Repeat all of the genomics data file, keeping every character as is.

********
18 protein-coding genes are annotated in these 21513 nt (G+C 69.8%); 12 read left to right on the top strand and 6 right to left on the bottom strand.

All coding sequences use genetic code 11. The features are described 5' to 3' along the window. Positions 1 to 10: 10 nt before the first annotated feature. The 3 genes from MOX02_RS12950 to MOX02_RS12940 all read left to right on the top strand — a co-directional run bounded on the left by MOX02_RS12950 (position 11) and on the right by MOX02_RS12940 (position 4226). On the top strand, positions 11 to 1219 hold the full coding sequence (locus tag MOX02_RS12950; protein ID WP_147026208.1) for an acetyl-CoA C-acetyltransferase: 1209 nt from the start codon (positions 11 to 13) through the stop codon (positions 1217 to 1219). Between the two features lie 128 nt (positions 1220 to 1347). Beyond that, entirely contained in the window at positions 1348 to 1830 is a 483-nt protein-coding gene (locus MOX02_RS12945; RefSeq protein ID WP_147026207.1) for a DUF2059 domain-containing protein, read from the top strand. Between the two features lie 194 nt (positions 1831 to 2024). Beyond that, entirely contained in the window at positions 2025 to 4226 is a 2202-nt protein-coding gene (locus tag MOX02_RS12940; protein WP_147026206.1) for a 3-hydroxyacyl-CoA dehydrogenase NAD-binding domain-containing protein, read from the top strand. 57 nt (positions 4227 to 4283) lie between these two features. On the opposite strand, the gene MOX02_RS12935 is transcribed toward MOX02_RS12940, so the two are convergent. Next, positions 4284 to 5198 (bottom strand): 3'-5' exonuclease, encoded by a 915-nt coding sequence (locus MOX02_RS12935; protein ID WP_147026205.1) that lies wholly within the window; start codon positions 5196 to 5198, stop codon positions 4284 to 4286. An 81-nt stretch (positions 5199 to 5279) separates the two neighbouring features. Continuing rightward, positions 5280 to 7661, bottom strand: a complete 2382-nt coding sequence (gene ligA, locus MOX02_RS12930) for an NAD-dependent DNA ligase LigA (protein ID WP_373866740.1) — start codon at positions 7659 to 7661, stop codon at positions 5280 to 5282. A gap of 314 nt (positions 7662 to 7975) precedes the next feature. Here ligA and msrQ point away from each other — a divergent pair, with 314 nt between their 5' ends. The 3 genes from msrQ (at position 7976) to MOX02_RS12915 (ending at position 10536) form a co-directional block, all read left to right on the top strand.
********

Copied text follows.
18 protein-coding genes are annotated in these 21513 nt (G+C 69.8%); 12 read left to right on the top strand and 6 right to left on the bottom strand.

All coding sequences use genetic code 11. The features are described 5' to 3' along the window. Positions 1 to 10: 10 nt before the first annotated feature. The 3 genes from MOX02_RS12950 to MOX02_RS12940 all read left to right on the top strand — a co-directional run bounded on the left by MOX02_RS12950 (position 11) and on the right by MOX02_RS12940 (position 4226). On the top strand, positions 11 to 1219 hold the full coding sequence (locus tag MOX02_RS12950; protein ID WP_147026208.1) for an acetyl-CoA C-acetyltransferase: 1209 nt from the start codon (positions 11 to 13) through the stop codon (positions 1217 to 1219). Between the two features lie 128 nt (positions 1220 to 1347). Beyond that, entirely contained in the window at positions 1348 to 1830 is a 483-nt protein-coding gene (locus MOX02_RS12945; RefSeq protein ID WP_147026207.1) for a DUF2059 domain-containing protein, read from the top strand. Between the two features lie 194 nt (positions 1831 to 2024). Beyond that, entirely contained in the window at positions 2025 to 4226 is a 2202-nt protein-coding gene (locus tag MOX02_RS12940; protein WP_147026206.1) for a 3-hydroxyacyl-CoA dehydrogenase NAD-binding domain-containing protein, read from the top strand. 57 nt (positions 4227 to 4283) lie between these two features. On the opposite strand, the gene MOX02_RS12935 is transcribed toward MOX02_RS12940, so the two are convergent. Next, positions 4284 to 5198 (bottom strand): 3'-5' exonuclease, encoded by a 915-nt coding sequence (locus MOX02_RS12935; protein ID WP_147026205.1) that lies wholly within the window; start codon positions 5196 to 5198, stop codon positions 4284 to 4286. An 81-nt stretch (positions 5199 to 5279) separates the two neighbouring features. Continuing rightward, positions 5280 to 7661, bottom strand: a complete 2382-nt coding sequence (gene ligA, locus MOX02_RS12930) for an NAD-dependent DNA ligase LigA (protein ID WP_373866740.1) — start codon at positions 7659 to 7661, stop codon at positions 5280 to 5282. A gap of 314 nt (positions 7662 to 7975) precedes the next feature. Here ligA and msrQ point away from each other — a divergent pair, with 314 nt between their 5' ends. The 3 genes from msrQ (at position 7976) to MOX02_RS12915 (ending at position 10536) form a co-directional block, all read left to right on the top strand.